Fractured Memories
Vikas Rathee
AURANGZEB: THE MAN AND THE MYTH by Audrey Truschke Penguin Random House India, 2017, 189 pp., 399
September 2017, volume 41, No 9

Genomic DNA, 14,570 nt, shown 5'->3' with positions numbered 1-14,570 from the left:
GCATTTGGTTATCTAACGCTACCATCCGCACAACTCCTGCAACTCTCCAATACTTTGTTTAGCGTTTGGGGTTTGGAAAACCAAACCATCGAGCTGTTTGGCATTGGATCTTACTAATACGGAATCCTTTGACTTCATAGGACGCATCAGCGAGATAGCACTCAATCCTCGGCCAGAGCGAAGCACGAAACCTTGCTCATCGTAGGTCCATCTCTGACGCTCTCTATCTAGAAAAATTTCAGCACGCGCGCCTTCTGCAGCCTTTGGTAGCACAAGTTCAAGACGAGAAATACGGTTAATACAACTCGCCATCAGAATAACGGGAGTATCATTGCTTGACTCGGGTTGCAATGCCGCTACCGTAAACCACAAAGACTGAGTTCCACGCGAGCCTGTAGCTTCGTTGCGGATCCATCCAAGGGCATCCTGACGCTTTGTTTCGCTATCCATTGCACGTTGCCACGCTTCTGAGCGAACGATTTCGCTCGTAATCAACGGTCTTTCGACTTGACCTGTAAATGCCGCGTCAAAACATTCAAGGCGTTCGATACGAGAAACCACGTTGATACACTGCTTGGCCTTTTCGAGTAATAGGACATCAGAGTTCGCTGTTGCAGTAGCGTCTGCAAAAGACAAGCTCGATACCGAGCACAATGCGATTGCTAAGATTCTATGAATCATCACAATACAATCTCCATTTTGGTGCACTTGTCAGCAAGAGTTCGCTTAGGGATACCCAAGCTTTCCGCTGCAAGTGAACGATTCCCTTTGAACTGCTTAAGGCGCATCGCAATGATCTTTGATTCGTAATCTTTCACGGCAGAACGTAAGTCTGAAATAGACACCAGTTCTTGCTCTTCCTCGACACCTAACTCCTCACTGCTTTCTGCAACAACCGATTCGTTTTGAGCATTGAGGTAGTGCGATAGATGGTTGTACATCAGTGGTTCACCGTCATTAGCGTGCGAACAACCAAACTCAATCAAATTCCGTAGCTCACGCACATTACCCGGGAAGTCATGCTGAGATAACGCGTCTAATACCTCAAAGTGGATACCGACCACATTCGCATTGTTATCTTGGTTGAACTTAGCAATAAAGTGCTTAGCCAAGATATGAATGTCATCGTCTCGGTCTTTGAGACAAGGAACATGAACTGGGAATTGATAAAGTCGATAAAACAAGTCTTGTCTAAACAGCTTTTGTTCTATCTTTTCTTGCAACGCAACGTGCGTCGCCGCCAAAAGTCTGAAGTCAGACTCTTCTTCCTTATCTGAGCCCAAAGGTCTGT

Both Audrey Truschke and her book Aurangzeb have garnered much attention. A number of interviews of the author, reviews of the book, and other promotional material are circulating widely on the internet. The Preface says that the book is an ‘accessible biography’ of Aurangzeb that introduces the reader to its subject ‘in all of his complexity’. For a topic so complex, the book stands at a modest 139 pages of main text followed by a short postscript and a brief bibliographical essay. In place of footnotes or endnotes, the reader has to refer to ‘Notes’. Those looking for exactitude in arguments to sources of information will be disappointed. The author wrongly claims that ‘unlike other Mughal rulers … Aurangzeb has been neglected over the past several decades (p. 5)’. In the last decade and a half, amongst others, M.L. Bhatia, Shujauddin Naqshbandi, Abraham Eraly and Azizuddin Husain among others have written lengthy and extremely well-researched tomes charting the exact same ground. Further, well-researched historical fiction pertaining to Aurangzeb exists in English and multiple Indian languages. These include authors such as Sharad Pagare (Dakhani/Hindi), Shivaji Sawant (Marathi), Shyamal Gangopadhyaya (Bangla) and others.

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